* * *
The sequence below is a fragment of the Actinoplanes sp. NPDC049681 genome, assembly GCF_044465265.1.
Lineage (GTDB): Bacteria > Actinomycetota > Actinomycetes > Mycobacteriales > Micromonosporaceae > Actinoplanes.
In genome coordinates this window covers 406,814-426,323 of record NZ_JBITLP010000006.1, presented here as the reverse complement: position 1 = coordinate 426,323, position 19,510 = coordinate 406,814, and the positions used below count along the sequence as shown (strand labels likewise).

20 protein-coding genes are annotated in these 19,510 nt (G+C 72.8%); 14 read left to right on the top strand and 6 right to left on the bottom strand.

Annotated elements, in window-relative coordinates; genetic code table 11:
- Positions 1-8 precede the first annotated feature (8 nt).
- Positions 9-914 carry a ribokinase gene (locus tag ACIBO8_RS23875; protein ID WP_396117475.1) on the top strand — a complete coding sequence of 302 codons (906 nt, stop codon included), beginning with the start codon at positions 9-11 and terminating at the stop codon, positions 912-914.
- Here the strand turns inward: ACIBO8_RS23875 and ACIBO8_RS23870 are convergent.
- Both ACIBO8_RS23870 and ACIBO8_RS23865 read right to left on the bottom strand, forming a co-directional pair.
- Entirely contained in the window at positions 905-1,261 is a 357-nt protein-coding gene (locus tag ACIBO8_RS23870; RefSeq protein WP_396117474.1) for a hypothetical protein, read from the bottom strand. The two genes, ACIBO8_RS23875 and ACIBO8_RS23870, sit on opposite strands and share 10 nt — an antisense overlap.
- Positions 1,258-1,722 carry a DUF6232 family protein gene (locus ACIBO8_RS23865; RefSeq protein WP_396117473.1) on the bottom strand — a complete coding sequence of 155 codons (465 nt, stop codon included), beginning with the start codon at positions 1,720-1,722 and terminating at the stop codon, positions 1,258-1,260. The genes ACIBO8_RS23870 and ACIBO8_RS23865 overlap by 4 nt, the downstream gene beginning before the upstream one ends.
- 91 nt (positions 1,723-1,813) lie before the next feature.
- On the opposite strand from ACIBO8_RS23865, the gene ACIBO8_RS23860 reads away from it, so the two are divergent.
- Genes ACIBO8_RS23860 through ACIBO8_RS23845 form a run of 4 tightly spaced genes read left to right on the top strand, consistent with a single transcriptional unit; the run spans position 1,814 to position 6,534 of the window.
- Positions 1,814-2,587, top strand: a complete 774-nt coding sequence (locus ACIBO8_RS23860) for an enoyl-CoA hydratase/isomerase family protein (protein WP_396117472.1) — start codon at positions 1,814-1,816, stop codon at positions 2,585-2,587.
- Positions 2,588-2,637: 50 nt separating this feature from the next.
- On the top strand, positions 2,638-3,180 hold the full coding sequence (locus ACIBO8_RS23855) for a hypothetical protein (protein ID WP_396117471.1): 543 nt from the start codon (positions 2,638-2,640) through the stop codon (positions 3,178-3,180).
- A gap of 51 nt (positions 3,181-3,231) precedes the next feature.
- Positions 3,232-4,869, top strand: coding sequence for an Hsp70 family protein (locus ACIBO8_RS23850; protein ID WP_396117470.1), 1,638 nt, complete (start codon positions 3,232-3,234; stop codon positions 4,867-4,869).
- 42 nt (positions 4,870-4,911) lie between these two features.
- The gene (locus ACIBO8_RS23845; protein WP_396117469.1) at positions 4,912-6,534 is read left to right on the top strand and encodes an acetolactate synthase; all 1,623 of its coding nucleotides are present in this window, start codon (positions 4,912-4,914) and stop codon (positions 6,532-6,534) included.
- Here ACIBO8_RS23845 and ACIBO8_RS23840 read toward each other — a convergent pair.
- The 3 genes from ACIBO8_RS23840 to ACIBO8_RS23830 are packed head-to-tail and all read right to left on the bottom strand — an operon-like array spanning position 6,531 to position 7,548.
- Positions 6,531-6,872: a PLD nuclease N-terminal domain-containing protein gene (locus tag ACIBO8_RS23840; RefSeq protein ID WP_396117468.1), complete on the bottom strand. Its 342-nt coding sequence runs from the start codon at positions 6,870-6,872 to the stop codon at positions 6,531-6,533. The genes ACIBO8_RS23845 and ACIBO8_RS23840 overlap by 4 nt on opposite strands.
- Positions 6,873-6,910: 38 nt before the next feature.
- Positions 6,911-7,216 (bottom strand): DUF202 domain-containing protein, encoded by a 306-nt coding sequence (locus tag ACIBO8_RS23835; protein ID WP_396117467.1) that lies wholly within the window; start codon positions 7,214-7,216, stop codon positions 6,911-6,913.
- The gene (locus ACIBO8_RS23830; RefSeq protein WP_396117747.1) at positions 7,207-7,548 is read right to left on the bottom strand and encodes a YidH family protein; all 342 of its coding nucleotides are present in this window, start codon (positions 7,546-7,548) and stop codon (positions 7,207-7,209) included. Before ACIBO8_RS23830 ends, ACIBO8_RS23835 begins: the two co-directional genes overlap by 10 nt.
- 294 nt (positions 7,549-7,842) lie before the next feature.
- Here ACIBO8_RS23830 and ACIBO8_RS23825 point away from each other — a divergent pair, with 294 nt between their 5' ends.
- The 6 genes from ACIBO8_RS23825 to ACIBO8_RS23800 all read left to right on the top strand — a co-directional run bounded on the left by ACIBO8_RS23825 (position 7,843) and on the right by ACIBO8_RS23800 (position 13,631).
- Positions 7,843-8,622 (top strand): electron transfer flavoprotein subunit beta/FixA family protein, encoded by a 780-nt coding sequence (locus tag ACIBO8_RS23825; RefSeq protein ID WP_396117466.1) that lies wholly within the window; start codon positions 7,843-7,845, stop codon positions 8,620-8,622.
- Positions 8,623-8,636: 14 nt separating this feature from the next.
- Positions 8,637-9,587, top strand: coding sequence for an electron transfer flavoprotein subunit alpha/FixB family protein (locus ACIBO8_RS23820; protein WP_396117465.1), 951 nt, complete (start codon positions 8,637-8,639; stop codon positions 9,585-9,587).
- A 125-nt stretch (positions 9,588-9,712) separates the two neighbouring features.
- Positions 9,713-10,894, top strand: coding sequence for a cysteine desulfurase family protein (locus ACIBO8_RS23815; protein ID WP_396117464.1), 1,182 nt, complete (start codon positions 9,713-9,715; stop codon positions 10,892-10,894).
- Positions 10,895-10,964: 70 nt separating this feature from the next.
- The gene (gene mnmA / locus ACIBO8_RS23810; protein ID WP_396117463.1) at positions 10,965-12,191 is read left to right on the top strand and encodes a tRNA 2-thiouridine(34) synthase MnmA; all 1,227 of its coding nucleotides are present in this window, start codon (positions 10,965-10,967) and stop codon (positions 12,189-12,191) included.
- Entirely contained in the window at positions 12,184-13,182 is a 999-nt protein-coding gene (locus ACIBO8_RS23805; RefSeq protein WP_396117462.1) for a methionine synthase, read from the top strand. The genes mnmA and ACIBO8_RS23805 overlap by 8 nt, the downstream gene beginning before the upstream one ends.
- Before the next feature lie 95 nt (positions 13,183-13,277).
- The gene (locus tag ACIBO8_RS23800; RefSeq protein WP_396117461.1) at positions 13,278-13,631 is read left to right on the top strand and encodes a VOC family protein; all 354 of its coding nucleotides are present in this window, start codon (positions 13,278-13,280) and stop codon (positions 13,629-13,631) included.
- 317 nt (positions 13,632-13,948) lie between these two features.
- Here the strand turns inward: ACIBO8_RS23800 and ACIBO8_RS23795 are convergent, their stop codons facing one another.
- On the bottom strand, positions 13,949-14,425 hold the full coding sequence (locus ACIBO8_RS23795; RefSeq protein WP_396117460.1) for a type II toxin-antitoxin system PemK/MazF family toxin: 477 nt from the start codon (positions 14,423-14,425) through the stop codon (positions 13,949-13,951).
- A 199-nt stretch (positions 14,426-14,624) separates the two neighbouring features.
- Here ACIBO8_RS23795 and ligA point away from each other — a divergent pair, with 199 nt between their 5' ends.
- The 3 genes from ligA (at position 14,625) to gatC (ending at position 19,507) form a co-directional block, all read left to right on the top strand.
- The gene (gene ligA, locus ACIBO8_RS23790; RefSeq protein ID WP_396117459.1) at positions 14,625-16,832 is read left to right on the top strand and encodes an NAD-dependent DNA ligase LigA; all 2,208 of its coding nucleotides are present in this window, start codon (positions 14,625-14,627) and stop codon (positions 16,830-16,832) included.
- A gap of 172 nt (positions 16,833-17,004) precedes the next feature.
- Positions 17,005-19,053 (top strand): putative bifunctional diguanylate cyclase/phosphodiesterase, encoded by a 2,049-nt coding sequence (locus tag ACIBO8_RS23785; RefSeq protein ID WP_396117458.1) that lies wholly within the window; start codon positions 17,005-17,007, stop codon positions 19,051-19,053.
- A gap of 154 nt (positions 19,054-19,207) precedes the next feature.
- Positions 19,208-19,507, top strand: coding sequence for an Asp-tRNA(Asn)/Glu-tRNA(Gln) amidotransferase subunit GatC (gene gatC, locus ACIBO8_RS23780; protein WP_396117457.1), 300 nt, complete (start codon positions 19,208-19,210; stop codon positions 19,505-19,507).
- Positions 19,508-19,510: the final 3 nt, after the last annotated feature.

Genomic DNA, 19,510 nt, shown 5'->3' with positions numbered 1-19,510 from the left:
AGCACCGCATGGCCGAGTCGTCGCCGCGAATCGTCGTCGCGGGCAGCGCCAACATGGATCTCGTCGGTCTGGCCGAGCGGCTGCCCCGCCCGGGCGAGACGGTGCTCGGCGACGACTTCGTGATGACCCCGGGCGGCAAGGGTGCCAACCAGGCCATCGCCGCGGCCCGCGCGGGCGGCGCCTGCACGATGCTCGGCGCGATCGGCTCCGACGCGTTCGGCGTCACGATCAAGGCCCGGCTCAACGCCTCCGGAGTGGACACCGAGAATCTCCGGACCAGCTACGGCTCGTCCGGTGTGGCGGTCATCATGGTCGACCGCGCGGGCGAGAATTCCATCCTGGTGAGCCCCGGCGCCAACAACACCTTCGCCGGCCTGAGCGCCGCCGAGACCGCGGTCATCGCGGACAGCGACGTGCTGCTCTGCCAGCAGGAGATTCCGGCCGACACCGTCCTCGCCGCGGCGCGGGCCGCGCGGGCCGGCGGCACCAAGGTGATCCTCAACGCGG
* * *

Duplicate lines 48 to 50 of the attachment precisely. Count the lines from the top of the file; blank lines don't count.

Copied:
- A gap of 172 nt (positions 16,833-17,004) precedes the next feature.
- Positions 17,005-19,053 (top strand): putative bifunctional diguanylate cyclase/phosphodiesterase, encoded by a 2,049-nt coding sequence (locus tag ACIBO8_RS23785; RefSeq protein ID WP_396117458.1) that lies wholly within the window; start codon positions 17,005-17,007, stop codon positions 19,051-19,053.
- A gap of 154 nt (positions 19,054-19,207) precedes the next feature.